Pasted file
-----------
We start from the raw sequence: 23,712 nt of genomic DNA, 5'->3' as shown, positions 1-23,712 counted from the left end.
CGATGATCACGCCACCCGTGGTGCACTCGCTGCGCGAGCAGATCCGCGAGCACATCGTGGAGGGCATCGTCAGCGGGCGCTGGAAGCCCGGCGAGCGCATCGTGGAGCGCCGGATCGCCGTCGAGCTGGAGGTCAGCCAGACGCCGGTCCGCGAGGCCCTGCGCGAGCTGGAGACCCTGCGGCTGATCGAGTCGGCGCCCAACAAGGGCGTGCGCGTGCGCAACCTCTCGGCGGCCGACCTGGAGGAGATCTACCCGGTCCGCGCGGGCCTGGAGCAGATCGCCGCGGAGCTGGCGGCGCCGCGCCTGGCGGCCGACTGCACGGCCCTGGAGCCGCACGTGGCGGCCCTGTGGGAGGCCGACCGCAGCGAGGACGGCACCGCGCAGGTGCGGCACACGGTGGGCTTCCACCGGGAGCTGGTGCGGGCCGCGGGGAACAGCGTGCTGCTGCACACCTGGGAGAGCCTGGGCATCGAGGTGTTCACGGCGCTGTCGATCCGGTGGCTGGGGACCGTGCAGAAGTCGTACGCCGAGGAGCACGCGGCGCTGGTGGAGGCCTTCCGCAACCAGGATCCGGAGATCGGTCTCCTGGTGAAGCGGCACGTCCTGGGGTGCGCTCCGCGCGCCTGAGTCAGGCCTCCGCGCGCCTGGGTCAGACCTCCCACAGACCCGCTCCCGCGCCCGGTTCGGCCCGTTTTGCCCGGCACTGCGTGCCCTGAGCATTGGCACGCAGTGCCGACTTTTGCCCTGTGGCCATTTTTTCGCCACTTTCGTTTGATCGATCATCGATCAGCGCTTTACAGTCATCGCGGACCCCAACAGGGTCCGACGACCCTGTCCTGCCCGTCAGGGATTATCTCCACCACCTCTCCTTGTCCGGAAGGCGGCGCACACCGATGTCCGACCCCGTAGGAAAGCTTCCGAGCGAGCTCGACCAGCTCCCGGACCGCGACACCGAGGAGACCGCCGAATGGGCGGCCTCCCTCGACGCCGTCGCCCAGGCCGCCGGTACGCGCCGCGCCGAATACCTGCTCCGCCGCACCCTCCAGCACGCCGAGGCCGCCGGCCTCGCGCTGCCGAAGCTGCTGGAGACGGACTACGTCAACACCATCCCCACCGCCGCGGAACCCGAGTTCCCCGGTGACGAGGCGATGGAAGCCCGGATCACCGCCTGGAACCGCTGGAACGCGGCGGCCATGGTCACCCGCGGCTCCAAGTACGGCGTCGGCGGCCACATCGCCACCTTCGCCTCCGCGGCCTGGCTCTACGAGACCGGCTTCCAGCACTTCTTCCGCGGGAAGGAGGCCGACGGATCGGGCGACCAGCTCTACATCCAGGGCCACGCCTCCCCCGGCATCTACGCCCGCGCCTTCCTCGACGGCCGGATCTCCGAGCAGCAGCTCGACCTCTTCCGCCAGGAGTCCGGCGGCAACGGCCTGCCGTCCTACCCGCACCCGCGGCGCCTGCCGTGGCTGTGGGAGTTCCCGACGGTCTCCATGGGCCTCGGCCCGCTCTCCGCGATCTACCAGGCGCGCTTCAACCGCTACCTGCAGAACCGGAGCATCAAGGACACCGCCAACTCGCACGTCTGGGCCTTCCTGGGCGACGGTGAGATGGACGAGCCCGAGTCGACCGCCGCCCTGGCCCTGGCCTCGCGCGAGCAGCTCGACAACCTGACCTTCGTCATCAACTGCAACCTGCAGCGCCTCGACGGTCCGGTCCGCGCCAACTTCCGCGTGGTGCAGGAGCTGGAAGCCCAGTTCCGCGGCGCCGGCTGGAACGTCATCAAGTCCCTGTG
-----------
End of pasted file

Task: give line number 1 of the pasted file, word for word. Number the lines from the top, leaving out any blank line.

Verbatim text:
We start from the raw sequence: 23,712 nt of genomic DNA, 5'->3' as shown, positions 1-23,712 counted from the left end.